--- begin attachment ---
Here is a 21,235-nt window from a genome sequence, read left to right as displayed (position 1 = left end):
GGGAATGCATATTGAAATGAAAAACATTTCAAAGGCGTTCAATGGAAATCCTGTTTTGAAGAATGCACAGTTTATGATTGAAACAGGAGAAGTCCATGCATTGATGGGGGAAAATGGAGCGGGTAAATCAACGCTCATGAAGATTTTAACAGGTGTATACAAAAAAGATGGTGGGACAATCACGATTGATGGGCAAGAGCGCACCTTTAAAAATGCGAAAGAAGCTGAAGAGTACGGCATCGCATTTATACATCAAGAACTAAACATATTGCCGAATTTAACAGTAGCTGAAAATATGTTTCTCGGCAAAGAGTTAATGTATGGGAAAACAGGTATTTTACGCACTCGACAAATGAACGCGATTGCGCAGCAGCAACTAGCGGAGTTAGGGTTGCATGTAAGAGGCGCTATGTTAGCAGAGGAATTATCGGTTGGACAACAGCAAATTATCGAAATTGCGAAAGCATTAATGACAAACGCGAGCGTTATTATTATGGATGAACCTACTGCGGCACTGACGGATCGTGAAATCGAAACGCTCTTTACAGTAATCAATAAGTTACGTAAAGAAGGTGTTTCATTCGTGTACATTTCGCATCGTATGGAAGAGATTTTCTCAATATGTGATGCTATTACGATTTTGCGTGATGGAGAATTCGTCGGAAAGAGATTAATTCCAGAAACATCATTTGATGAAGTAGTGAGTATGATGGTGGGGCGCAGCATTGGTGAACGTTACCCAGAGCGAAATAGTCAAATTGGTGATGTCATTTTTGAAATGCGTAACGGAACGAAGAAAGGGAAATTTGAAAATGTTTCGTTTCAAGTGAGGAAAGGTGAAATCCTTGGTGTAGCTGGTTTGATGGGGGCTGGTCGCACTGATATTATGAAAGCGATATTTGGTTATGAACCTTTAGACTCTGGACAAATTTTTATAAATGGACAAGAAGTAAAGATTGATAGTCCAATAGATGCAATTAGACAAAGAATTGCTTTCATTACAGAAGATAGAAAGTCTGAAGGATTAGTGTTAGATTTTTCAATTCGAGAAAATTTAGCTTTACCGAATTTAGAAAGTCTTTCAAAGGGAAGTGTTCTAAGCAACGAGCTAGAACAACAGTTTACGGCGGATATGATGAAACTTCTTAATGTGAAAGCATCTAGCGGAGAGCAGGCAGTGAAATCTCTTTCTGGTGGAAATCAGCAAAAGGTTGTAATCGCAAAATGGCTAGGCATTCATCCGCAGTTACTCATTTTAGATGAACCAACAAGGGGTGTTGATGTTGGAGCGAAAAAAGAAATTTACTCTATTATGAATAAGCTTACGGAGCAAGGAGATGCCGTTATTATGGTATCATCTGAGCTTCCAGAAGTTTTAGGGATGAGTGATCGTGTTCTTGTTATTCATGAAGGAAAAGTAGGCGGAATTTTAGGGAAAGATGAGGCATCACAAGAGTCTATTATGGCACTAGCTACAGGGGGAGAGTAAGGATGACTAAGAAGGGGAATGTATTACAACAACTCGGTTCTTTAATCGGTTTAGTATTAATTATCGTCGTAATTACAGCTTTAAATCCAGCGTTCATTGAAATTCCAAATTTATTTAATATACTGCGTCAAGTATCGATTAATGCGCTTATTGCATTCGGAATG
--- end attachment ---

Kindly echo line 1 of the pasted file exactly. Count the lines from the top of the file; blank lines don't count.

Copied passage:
Here is a 21,235-nt window from a genome sequence, read left to right as displayed (position 1 = left end):